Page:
A circular economy -
sustainable for agricultural society

The 2020 conference ‘A circular economy - sustainable for agricultural society’ will consider how circular economies and agriculture can work together to meet global sustainability challenges.

About the conference

As we move into the third decade of the C21st the challenges for, and pressures on, agriculture as the principal means of global food production have become even more prevalent. Governments around the world are faced with a dilemma. Farming and horticulture are essential for food production but how they operate is not sustainable. The planet can no longer sustain the burden of current production methods and consumer behaviour. The UN sustainable development goals are intended to tackle this problem and recognise that food and agriculture are key to their achievement. Food, livelihoods and the management of natural resources can no longer be considered separately. To begin to meet the goals requires fundamental change and unified effort from grower to consumer.

Understanding how circular economies and agriculture might work together to meet these challenges is at the heart of the 2020 conference.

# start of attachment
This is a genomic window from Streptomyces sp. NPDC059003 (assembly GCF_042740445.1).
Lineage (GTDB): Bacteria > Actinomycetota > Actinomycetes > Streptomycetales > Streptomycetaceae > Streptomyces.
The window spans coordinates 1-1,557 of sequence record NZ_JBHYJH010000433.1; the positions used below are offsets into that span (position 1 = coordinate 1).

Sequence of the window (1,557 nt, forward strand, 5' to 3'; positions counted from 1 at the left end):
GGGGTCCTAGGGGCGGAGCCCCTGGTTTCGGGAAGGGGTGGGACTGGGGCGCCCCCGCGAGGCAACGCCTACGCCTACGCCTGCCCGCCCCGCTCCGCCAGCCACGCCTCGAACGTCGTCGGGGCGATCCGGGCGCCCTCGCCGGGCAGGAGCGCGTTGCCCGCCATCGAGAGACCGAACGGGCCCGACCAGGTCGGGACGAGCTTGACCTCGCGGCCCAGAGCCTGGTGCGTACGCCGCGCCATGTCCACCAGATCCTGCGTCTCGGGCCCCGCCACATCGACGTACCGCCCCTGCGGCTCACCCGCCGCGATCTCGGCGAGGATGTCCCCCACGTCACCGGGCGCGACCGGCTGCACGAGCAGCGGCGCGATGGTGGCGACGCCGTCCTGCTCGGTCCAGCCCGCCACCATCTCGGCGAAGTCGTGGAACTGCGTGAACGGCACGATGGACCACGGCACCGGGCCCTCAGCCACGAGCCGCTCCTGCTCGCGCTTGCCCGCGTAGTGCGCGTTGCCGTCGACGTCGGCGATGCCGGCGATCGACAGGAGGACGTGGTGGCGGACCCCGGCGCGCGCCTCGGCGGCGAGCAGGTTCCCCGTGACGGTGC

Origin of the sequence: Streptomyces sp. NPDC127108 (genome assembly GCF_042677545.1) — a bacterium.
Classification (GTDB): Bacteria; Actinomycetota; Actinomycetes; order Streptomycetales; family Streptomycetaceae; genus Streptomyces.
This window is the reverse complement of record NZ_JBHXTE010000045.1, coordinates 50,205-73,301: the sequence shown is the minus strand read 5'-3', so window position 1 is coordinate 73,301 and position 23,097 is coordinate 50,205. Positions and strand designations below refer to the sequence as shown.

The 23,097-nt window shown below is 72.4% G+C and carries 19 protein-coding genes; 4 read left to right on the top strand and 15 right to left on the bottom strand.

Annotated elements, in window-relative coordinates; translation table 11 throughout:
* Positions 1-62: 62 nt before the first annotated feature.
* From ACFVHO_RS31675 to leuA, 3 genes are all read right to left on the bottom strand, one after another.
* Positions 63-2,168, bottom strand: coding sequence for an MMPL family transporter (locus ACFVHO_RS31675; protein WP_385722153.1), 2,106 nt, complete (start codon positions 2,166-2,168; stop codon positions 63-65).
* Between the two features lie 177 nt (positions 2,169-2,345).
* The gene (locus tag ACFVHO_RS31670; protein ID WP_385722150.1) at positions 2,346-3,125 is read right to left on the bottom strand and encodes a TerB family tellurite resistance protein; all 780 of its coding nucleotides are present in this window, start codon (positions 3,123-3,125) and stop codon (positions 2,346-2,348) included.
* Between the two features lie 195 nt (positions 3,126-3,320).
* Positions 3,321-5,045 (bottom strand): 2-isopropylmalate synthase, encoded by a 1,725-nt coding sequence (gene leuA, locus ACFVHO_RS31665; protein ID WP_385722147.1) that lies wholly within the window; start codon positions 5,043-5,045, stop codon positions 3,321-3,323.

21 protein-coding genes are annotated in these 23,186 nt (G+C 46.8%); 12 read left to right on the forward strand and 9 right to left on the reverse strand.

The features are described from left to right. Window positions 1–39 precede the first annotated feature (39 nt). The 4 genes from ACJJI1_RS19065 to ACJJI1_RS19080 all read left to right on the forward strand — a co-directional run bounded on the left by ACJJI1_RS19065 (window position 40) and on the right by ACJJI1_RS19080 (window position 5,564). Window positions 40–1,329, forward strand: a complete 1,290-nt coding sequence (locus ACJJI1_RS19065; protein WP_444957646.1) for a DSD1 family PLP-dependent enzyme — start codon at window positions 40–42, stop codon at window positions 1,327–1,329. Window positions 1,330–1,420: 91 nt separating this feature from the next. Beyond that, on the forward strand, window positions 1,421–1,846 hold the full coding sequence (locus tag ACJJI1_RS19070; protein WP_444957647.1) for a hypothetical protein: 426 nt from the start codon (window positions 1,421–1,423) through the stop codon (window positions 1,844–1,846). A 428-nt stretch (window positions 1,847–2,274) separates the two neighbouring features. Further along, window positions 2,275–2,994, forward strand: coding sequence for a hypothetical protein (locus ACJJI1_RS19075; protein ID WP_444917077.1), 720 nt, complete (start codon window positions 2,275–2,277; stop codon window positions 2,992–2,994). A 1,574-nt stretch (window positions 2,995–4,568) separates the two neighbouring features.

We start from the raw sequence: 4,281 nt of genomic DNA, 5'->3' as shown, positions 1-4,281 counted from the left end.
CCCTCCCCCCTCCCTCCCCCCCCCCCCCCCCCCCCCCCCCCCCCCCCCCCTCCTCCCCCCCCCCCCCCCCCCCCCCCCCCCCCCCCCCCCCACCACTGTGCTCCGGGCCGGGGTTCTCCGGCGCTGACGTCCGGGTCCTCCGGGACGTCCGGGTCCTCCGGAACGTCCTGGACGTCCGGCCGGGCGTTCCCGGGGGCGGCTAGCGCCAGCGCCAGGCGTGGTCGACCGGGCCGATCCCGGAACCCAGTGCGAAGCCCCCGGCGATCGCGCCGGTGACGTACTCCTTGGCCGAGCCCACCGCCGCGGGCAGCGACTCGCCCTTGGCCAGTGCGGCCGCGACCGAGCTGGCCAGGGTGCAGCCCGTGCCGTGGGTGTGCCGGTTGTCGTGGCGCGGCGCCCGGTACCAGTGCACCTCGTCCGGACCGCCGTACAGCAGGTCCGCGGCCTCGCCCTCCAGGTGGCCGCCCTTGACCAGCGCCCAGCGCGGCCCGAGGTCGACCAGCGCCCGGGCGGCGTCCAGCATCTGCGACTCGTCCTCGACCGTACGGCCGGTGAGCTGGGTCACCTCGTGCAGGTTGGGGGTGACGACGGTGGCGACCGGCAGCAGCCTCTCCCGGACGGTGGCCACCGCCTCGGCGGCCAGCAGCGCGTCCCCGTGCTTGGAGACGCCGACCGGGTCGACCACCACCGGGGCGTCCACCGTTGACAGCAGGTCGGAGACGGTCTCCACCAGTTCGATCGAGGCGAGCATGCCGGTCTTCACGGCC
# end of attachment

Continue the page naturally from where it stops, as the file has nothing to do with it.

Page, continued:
The circular economy also has a key role to play in bridging the urban-rural divide, which is increasingly becoming more important, and there is a shift for agriculture to do more in this respect. RASC members - Show societies/agricultural associations from across the Commonwealth (and other major economies) – already play a vital role in connecting farmers, growers and agriculture with consumers. As such, they are important catalysts for communication across the divide and unifying organisations for the industry – in developed and developing nations.

Against this background, CAC2020 intends to contribute to this by:

  • Considering the major trends that will characterise agriculture and food production over, say, the next 20 years
  • Look at what is already happening in meeting sustainability goals in farming – using examples drawn from across the Commonwealth
  • Developing an understanding of ‘circular’ agriculture and how it might be applied in developed and developing countries
  • Better understanding how agricultural associations, working jointly and separately, can make an impact now and in the future.

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